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Workplace ViolenceToolkit

Defining Workplace Violence


The CFNU's Definition

The CFNU defines Workplace Violence as physical or non-physical violence which includes the threatened, attempted or actual work-related incident of physical force or psychological abuse which can result in physical, emotional and sexual injury, harm, or trauma. Workplace violence includes sexual harassment, harassment, bullying, and lateral violence which may also include cyber-bullying and domestic abuse.

The CFNU defines Harassment as a course of vexatious comment or conduct against a worker in a workplace that is known, or ought reasonably to be known to be unwelcome, especially any hostile and abusive work-related conduct, comment, or gesture which can be perceived to result in a harmful work environment. If the conduct or comment is of a sexual or gender nature, it is sexual harassment. If the negative conduct or comment is based on specific characteristics commonly found as prohibited grounds for discrimination under human rights codes, it is also discriminatory harassment.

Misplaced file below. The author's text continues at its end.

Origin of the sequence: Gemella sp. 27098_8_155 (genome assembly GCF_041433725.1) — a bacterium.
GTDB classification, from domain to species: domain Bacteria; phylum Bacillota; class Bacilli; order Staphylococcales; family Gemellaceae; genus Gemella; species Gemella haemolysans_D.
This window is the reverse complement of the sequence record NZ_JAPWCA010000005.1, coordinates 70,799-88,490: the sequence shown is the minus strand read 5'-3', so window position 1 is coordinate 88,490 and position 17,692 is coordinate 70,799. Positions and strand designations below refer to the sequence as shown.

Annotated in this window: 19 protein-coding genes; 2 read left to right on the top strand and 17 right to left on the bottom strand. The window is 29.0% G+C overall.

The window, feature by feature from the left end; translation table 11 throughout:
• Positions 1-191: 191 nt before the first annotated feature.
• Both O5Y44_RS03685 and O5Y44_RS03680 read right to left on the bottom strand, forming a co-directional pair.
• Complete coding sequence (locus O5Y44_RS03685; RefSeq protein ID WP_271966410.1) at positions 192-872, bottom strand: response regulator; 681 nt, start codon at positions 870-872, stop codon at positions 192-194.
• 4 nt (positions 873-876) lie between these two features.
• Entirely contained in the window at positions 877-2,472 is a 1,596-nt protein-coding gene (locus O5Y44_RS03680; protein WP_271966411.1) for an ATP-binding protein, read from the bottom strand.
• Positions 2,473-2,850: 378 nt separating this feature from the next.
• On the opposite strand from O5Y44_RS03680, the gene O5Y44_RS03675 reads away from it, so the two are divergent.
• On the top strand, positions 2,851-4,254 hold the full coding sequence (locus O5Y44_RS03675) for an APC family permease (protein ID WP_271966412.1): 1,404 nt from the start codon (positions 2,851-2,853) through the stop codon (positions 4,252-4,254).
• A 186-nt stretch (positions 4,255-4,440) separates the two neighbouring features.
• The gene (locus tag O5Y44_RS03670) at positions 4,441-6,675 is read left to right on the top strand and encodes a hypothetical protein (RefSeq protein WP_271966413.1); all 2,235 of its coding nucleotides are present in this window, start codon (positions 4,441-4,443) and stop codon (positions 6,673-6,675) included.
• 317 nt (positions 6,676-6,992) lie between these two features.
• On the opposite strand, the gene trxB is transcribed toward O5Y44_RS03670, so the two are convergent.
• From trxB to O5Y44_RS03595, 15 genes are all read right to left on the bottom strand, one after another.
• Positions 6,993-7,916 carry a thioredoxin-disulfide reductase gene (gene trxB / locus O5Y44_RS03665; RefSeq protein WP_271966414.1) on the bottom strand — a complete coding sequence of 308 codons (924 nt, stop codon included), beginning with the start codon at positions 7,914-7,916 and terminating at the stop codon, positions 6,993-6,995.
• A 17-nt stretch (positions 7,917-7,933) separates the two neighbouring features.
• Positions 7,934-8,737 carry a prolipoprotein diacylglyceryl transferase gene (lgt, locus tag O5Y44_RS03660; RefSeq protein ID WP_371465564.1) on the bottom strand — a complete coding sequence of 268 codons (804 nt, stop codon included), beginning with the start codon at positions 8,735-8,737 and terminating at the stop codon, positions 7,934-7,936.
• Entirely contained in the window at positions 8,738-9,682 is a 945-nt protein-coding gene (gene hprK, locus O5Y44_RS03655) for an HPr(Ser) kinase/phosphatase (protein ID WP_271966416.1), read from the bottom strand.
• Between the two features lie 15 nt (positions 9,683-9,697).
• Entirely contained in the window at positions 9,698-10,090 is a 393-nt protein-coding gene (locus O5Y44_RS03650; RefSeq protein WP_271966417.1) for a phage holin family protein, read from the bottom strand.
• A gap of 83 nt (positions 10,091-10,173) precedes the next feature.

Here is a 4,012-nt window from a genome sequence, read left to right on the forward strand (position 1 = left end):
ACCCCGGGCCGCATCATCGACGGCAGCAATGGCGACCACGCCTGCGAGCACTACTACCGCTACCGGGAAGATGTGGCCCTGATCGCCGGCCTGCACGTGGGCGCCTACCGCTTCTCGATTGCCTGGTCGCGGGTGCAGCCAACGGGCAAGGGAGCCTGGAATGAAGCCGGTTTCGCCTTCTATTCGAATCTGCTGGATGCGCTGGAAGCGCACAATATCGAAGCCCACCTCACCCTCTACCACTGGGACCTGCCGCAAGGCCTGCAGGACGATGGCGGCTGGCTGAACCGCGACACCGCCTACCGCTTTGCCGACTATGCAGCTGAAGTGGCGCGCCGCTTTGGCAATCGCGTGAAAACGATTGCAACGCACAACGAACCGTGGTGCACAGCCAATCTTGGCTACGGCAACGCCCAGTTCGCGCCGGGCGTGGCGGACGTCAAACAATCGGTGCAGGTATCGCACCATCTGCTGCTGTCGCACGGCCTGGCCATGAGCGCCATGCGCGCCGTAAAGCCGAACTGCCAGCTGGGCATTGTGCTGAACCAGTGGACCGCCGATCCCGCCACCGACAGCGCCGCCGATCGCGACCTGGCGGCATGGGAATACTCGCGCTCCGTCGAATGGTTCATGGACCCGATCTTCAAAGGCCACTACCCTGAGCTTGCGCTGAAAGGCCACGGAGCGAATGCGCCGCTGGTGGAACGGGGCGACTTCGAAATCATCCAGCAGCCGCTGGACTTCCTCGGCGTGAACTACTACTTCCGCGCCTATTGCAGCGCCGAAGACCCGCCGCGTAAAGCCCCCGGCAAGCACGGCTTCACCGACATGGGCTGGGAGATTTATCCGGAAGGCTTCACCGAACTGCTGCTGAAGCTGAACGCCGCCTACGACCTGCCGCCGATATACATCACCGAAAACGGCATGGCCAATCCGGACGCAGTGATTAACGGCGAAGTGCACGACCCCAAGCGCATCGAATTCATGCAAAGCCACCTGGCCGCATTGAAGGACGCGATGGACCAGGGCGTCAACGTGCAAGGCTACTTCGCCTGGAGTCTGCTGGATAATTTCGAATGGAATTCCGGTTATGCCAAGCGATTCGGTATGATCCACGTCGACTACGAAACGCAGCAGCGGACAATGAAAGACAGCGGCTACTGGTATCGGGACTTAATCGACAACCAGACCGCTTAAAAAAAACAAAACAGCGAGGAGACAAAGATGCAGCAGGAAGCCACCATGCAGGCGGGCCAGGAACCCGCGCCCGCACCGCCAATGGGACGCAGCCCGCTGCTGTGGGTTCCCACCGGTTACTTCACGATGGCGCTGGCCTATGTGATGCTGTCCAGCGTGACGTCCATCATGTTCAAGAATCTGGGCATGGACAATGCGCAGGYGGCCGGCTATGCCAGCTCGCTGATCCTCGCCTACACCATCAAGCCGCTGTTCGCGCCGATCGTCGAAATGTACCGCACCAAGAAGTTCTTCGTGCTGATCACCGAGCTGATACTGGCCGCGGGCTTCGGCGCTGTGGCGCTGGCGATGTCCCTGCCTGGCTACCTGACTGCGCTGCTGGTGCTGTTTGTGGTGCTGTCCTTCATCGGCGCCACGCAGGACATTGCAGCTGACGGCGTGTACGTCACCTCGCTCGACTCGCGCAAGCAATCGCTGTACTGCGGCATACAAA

The CFNU defines Bullying and Lateral Violence as inappropriate, offensive, abusive, aggressive, negative, intimidating, or insulting work-related behaviour or abuse of power, which directly or indirectly undermines confidence, devalues ability, or lowers the self-esteem of a worker. Bullying can lead to, and/or be comprised of, lateral violence from co-workers.

All nurses have the right to work in an environment that is free from all forms of violence. Workplace violence is an occupational health and safety hazard, and it is the responsibility of employers to take reasonable precautions to protect workers and patients by preventing, mitigating, and ultimately eliminating the risk of workplace violence.

The risk of workplace violence is influenced by psychosocial factors including working conditions, organizational policies and environmental factors such as:

  • Low decision-making autonomy and rigid work routine
  • Inappropriate or inadequate staffing
  • Excessive use of overtime
  • Inappropriate admission or transportation of patients
  • Inadequate security or security measures
  • Type of health care setting or department (e.g., emergency, psychiatric, long-term care)
  • Working in isolation
  • Managerial disregard

Legislative Map

Legislative Map

Explore the CFNU’s interactive map of relevant provincial and territorial legislation for each type of violence.